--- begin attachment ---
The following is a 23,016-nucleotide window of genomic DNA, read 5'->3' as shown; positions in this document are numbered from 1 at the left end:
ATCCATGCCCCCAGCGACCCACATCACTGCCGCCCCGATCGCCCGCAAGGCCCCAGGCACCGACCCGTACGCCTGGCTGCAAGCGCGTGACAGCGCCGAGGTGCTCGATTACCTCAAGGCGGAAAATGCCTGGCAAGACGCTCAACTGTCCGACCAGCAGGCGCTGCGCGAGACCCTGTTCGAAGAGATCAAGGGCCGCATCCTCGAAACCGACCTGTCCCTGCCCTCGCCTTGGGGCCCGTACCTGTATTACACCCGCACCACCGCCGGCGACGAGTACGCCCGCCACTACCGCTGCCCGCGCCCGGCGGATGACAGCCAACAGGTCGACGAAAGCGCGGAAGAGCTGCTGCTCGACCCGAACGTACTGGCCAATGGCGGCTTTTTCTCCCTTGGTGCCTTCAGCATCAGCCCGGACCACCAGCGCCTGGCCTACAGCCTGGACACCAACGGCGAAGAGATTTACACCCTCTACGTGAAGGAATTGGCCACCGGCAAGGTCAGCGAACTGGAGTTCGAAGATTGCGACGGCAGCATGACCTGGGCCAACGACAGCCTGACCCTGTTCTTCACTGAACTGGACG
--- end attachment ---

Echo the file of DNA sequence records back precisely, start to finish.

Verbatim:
The following is a 23,016-nucleotide window of genomic DNA, read 5'->3' as shown; positions in this document are numbered from 1 at the left end:
ATCCATGCCCCCAGCGACCCACATCACTGCCGCCCCGATCGCCCGCAAGGCCCCAGGCACCGACCCGTACGCCTGGCTGCAAGCGCGTGACAGCGCCGAGGTGCTCGATTACCTCAAGGCGGAAAATGCCTGGCAAGACGCTCAACTGTCCGACCAGCAGGCGCTGCGCGAGACCCTGTTCGAAGAGATCAAGGGCCGCATCCTCGAAACCGACCTGTCCCTGCCCTCGCCTTGGGGCCCGTACCTGTATTACACCCGCACCACCGCCGGCGACGAGTACGCCCGCCACTACCGCTGCCCGCGCCCGGCGGATGACAGCCAACAGGTCGACGAAAGCGCGGAAGAGCTGCTGCTCGACCCGAACGTACTGGCCAATGGCGGCTTTTTCTCCCTTGGTGCCTTCAGCATCAGCCCGGACCACCAGCGCCTGGCCTACAGCCTGGACACCAACGGCGAAGAGATTTACACCCTCTACGTGAAGGAATTGGCCACCGGCAAGGTCAGCGAACTGGAGTTCGAAGATTGCGACGGCAGCATGACCTGGGCCAACGACAGCCTGACCCTGTTCTTCACTGAACTGGACG